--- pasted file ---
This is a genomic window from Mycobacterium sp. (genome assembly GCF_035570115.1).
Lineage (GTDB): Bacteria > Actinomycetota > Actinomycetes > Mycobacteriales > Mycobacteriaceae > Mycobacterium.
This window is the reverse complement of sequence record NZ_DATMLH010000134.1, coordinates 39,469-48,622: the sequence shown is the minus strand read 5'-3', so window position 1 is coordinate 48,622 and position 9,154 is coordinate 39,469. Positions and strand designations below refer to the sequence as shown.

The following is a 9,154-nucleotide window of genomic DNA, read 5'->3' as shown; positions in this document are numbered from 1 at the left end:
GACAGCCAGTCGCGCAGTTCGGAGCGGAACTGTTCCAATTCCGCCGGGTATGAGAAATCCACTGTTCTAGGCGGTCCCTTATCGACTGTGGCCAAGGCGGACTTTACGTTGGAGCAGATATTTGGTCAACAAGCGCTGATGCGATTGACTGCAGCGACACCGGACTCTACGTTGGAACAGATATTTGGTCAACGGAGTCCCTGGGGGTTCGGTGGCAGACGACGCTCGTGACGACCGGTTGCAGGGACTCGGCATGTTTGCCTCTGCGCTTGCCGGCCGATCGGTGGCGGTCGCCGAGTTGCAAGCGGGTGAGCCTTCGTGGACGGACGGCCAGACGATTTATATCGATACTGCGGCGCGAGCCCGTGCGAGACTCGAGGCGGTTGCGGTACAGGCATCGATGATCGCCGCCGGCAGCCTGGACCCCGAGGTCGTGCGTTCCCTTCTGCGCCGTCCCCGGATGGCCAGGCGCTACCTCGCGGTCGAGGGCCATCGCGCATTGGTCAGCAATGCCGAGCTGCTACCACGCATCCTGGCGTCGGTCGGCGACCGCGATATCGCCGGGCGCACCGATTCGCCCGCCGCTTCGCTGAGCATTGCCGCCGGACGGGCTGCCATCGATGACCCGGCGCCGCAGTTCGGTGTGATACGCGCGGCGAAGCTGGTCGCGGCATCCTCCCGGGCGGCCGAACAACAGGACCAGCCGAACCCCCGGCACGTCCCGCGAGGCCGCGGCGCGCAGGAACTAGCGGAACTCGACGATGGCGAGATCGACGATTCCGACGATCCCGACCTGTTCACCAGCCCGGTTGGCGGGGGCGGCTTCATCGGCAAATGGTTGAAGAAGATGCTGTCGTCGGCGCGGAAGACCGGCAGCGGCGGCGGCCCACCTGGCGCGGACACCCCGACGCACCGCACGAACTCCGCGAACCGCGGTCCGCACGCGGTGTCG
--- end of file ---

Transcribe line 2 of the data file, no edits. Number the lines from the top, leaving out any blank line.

Lineage (GTDB): Bacteria > Actinomycetota > Actinomycetes > Mycobacteriales > Mycobacteriaceae > Mycobacterium.